They stand silently in front of armed policemen. They intend to protest peacefully. They will be beaten back and bashed up but they will not retaliate. They will fall to the ground, bleeding and with broken bones. Their places will be taken by others.

Richard Attenborough’s biopic Gandhi (1982) is filled with goose bump moments from the life of the Great Man, whose ideas of non-violence and passive political resistance remain relevant all these years after the Indian freedom struggle. One of the movie’s greatest scenes is the one that proves that the Mahatma’s message has percolated to his followers. Scores of nameless Indians protest the unjust Salt Tax in Gujarat, and willingly endure state violence for the greater cause of freedom. The culture of non-violent opposition to injustice lives on in India even after independence, and has been witnessed most recently in the outpouring of protests against the National Register of Citizens and the Citizenship Amendment Act.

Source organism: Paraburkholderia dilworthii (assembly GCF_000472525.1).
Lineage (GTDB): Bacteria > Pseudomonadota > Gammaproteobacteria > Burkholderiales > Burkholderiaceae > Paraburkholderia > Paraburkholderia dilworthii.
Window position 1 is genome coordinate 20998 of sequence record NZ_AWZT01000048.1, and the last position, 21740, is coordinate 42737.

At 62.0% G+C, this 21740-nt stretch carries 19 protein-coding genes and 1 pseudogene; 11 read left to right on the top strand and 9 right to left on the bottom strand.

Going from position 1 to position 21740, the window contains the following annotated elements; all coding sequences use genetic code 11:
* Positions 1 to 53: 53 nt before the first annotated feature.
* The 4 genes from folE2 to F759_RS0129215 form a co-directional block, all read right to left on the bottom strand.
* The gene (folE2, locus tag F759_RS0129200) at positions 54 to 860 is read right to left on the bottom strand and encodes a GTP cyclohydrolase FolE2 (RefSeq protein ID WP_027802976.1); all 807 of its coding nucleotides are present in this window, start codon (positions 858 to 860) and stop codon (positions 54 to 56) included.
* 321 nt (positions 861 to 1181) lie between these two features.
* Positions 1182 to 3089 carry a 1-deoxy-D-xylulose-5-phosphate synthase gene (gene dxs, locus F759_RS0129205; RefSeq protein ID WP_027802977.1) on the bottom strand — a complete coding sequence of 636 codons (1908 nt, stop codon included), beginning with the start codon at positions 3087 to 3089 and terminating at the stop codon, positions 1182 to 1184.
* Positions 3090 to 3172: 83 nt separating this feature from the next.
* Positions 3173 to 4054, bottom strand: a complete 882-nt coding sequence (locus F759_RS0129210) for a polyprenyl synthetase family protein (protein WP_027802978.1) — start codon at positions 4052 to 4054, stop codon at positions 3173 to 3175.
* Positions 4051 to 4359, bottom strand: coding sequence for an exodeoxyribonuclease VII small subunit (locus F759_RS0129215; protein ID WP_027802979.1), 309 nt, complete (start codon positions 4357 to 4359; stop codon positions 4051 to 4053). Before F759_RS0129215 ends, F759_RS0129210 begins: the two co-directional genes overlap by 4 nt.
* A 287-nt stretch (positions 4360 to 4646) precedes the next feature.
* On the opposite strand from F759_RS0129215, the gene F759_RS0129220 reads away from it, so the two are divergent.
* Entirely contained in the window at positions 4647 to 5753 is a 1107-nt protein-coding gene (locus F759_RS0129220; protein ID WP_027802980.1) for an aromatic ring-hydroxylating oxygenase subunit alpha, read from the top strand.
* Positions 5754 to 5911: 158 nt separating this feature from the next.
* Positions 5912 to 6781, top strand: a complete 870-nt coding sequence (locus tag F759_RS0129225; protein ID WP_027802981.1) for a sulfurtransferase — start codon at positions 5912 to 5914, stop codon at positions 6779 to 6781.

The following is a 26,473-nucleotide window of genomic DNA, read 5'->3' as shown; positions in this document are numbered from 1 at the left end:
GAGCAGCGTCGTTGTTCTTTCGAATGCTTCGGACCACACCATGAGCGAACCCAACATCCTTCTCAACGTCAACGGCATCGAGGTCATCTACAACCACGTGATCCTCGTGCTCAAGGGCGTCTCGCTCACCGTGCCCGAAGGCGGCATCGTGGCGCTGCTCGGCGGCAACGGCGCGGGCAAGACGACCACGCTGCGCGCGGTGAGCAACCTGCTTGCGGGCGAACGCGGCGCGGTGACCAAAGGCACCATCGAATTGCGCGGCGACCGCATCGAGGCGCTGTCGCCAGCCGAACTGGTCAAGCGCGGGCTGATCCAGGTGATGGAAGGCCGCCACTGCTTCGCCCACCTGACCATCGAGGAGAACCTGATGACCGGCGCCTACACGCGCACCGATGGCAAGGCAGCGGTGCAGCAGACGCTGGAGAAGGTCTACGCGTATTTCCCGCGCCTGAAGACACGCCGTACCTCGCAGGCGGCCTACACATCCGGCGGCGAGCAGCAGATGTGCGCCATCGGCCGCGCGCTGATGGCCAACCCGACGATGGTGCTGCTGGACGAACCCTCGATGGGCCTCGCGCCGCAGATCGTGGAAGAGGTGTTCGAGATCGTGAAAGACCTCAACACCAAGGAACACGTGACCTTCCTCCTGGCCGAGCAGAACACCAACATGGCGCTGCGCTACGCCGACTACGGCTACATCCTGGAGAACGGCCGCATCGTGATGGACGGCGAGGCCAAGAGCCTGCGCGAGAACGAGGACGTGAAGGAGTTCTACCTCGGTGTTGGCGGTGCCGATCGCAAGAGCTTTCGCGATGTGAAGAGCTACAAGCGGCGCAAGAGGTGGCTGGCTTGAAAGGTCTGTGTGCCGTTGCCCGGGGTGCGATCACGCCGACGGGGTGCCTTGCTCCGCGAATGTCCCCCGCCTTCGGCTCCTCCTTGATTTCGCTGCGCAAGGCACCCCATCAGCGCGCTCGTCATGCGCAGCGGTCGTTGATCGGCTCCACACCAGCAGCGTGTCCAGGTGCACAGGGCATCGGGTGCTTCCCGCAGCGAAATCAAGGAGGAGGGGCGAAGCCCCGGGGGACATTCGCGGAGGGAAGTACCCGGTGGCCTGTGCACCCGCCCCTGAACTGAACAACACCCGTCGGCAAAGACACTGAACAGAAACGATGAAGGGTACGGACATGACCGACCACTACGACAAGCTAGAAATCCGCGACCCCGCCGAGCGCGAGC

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In Richard Attenborough’s ‘Gandhi’, the audacious Dandi March gets a fitting tribute

Gandhi (1982).

Read all the articles in the Art of Resistance series here.